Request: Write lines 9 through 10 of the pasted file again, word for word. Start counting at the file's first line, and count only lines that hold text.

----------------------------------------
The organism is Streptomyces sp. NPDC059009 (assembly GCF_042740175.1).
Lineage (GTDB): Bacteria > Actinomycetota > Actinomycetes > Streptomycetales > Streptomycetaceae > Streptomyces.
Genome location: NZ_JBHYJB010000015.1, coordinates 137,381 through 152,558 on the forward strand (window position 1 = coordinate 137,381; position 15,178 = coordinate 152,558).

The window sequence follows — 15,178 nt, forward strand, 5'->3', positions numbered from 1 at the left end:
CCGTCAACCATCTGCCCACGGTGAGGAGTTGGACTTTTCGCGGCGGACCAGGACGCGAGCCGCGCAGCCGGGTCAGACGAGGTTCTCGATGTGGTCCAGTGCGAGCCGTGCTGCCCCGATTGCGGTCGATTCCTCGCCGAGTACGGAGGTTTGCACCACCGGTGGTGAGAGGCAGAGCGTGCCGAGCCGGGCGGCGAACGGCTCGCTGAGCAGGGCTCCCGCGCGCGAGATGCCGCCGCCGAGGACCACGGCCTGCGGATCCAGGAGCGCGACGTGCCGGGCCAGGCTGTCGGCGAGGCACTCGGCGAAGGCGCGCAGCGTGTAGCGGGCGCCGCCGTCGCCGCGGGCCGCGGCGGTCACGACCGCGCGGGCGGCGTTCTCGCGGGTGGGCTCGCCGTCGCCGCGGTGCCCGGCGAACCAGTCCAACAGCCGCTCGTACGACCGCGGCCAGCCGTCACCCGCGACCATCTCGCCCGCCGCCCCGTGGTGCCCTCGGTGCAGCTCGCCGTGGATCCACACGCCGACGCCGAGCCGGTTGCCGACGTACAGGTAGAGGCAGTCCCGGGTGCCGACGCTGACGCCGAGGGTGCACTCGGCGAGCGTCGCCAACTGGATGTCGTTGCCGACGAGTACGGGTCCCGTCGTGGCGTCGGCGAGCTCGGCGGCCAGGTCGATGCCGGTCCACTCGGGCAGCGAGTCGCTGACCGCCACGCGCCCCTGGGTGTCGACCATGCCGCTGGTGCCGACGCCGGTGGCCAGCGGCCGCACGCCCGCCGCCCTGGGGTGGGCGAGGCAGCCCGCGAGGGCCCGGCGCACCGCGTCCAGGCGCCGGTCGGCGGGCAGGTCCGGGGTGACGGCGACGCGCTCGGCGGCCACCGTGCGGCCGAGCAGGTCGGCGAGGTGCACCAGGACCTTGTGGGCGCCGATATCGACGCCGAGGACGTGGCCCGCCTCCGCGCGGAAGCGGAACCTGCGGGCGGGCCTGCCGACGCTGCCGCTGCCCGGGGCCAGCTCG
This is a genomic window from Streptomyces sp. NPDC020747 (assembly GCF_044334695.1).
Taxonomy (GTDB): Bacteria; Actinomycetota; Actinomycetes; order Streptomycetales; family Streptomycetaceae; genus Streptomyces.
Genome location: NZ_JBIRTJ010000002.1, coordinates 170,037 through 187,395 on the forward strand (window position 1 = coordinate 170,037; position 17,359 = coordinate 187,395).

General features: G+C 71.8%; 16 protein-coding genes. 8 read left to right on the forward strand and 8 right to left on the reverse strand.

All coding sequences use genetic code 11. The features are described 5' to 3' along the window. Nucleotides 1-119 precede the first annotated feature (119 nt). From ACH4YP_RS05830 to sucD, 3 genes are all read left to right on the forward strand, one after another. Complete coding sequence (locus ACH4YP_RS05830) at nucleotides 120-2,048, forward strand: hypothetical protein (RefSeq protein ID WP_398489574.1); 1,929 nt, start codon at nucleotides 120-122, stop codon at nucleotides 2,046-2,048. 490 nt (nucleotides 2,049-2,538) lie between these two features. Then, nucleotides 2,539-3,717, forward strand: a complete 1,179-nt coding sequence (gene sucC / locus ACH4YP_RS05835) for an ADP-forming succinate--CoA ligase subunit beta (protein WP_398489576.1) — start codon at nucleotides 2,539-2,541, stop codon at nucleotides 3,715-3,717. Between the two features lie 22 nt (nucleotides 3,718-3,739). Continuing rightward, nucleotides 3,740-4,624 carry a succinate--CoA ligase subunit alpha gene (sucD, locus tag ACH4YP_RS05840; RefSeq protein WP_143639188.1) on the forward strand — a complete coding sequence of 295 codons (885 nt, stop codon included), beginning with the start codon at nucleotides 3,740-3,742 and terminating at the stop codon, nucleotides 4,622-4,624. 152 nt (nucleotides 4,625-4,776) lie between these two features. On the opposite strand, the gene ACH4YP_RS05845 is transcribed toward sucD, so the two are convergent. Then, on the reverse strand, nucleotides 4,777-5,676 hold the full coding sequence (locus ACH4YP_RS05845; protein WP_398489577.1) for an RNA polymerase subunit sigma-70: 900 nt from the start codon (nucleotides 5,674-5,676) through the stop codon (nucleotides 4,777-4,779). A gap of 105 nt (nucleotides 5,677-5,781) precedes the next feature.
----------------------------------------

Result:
General features: G+C 71.8%; 16 protein-coding genes. 8 read left to right on the forward strand and 8 right to left on the reverse strand.

All coding sequences use genetic code 11. The features are described 5' to 3' along the window. Nucleotides 1-119 precede the first annotated feature (119 nt). From ACH4YP_RS05830 to sucD, 3 genes are all read left to right on the forward strand, one after another. Complete coding sequence (locus ACH4YP_RS05830) at nucleotides 120-2,048, forward strand: hypothetical protein (RefSeq protein ID WP_398489574.1); 1,929 nt, start codon at nucleotides 120-122, stop codon at nucleotides 2,046-2,048. 490 nt (nucleotides 2,049-2,538) lie between these two features. Then, nucleotides 2,539-3,717, forward strand: a complete 1,179-nt coding sequence (gene sucC / locus ACH4YP_RS05835) for an ADP-forming succinate--CoA ligase subunit beta (protein WP_398489576.1) — start codon at nucleotides 2,539-2,541, stop codon at nucleotides 3,715-3,717. Between the two features lie 22 nt (nucleotides 3,718-3,739). Continuing rightward, nucleotides 3,740-4,624 carry a succinate--CoA ligase subunit alpha gene (sucD, locus tag ACH4YP_RS05840; RefSeq protein WP_143639188.1) on the forward strand — a complete coding sequence of 295 codons (885 nt, stop codon included), beginning with the start codon at nucleotides 3,740-3,742 and terminating at the stop codon, nucleotides 4,622-4,624. 152 nt (nucleotides 4,625-4,776) lie between these two features. On the opposite strand, the gene ACH4YP_RS05845 is transcribed toward sucD, so the two are convergent. Then, on the reverse strand, nucleotides 4,777-5,676 hold the full coding sequence (locus ACH4YP_RS05845; protein WP_398489577.1) for an RNA polymerase subunit sigma-70: 900 nt from the start codon (nucleotides 5,674-5,676) through the stop codon (nucleotides 4,777-4,779). A gap of 105 nt (nucleotides 5,677-5,781) precedes the next feature.